This is raucous death-flected RnR monster, which clutches at its NWOBHM and D-Beat influences with equal aplomb. The band’s a semi-mystery, with precious little information available online. What we can surmise is that they’re from Sweden, they recorded their record at the famed Sunlight Studios and they did it with legendary producer Tomas Skogsberg (Entombed, Hellacopters, etc.). What this reviewer can surmise is that Murder One is a gritty, heavy metal orgy: a sweaty, leather-draped Cuisinart of hard electric blues, punk-a-metal thrust and a gummy lacquer of sleaze n’ smut. Check “City Kids,” “Habit to Support” and “On the Attack” for maximum hessian chicanery, and check any other song (seriously, any of them) for an ultimate heavy metal party jam, which won’t shit on your street-cred, but won’t repulse your girlfriend either. –Dylan Chadwick

Taedium Vitae
Southern Lord
Street: 08.06
Centuries = Tragedy + Wolfbrigade + Oathbreaker

Floridan Swedeath-ers play at misanthropy with latin song titles, stark imagery and the hum-drum casserole of D-beat, doom and crust topping most bearded blogger “best of” lists. Thing is, Taedium Vitae still underwhelms in virtually every sonic sense. Pointless atmospheric passages (meant to “give us a breather”) permeate its first half, too often obscuring a great heavy cut’s chance to keep on walloping. Not til track 7, “Grave Cordibus” (competently blending well-worn D-beat clattering with the acrid squall of later The Hope Conspiracy) do things pick up, and the record closes on a trio of vicious, yet marginally distinguishable cuts. It’s not lacking finite excellent moments (the sinewy looping riff near the end of “Servisse” or “Irrita”’s audio dopplegang-bang of Modern Life is War’s “First and Ellen” for example) but they’re too scant to justify the “taedium” comprising the record’s staid majority. –Dylan Chadwick

Strike to Survive
Yesterday’s News
Don’t Look Down Records
Street: 06.25
Strike to Survive = Kvelertak + Paint It Black + Bars
This is Nor-Cal melodi-punk with a little post-core in its DNA, along with hints of that Gravity Records screamo sound. Drums and guitar high in the mix with jagged vocals buried a little beneath makes for a compelling listen, sort of similar to Drive Like Jehu or maybe even the first Bronx album (check the Refused-via-Stooges riffing on the title track). Highlights include “Ringer,” which builds on a squall of feedback and tribal drumming before belching into a full-on, steel-wool-across-your-skin assault. While it certainly doesn’t do much to set itself apart from its predecessors, it more than makes up for it in tireless conviction (“Sore Throats”) and water-tight musicianship. Treading this perilously close to “amazing-core” territory might make this cynical reviewer run for cover, but for those who haven’t given up entirely on life, Yesterday’s News could become a recurring spin. –Dylan Chadwick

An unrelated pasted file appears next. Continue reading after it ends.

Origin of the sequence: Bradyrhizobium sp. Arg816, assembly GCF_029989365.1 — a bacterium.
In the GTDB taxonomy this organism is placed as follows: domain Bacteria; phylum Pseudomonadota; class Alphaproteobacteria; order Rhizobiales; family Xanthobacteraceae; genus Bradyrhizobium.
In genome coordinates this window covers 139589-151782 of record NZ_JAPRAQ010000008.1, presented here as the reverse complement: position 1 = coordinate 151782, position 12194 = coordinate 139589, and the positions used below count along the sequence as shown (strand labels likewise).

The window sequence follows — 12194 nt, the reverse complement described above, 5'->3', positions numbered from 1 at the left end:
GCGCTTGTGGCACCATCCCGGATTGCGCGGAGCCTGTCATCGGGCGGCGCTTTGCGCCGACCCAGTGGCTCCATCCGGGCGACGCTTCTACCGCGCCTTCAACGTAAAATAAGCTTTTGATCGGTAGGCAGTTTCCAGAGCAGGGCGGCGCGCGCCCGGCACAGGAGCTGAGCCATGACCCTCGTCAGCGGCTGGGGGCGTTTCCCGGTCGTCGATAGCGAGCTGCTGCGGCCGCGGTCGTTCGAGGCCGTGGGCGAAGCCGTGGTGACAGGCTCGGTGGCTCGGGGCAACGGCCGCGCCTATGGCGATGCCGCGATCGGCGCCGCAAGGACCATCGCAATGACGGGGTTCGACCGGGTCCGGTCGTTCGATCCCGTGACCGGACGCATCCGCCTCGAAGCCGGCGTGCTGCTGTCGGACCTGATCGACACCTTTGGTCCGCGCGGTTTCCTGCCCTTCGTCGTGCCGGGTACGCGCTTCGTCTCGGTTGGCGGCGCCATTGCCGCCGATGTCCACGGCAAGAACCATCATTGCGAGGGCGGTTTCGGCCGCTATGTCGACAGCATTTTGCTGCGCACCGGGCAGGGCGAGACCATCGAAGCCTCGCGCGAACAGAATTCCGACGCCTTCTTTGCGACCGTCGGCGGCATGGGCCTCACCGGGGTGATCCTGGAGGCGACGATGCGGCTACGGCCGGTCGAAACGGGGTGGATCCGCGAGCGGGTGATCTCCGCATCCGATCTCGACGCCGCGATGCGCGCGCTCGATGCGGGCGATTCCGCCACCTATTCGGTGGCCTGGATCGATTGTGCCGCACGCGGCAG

The Reserves
Made in Tennessee EP
Stik Man Records
Street: 11.25.13
The Reserves = Rose Tattoo + The 4-Skins
This is blue collar rock n’ roll from the Volunteer State. If nothing else, Made in Tennessee holds the marked distinction of featuring a punk cover of the old folk standard “Oh Shenandoah.” When it comes to Oi!, monkeying with the formula usually brings lukewarm results. The Reserves succeed by deviating sparingly (the Avail influences throughout really can’t be denied) and sticking to a fairly established rock n’ roll template, only occasionally drifting into something goofy—derivative, but competent. There’s a hard-luck track (“All Work No Pay”), a fight track (“Shitmouth”) and a boozy one about the sauce (“Bittersweet Toast”). Its melodies are tight, earnest and may swing a little too sweet for the more grizzled Oi! fans, so it’s probably best to approach the album as a straight “rock” album, and draw from it what you will. –Dylan Chadwick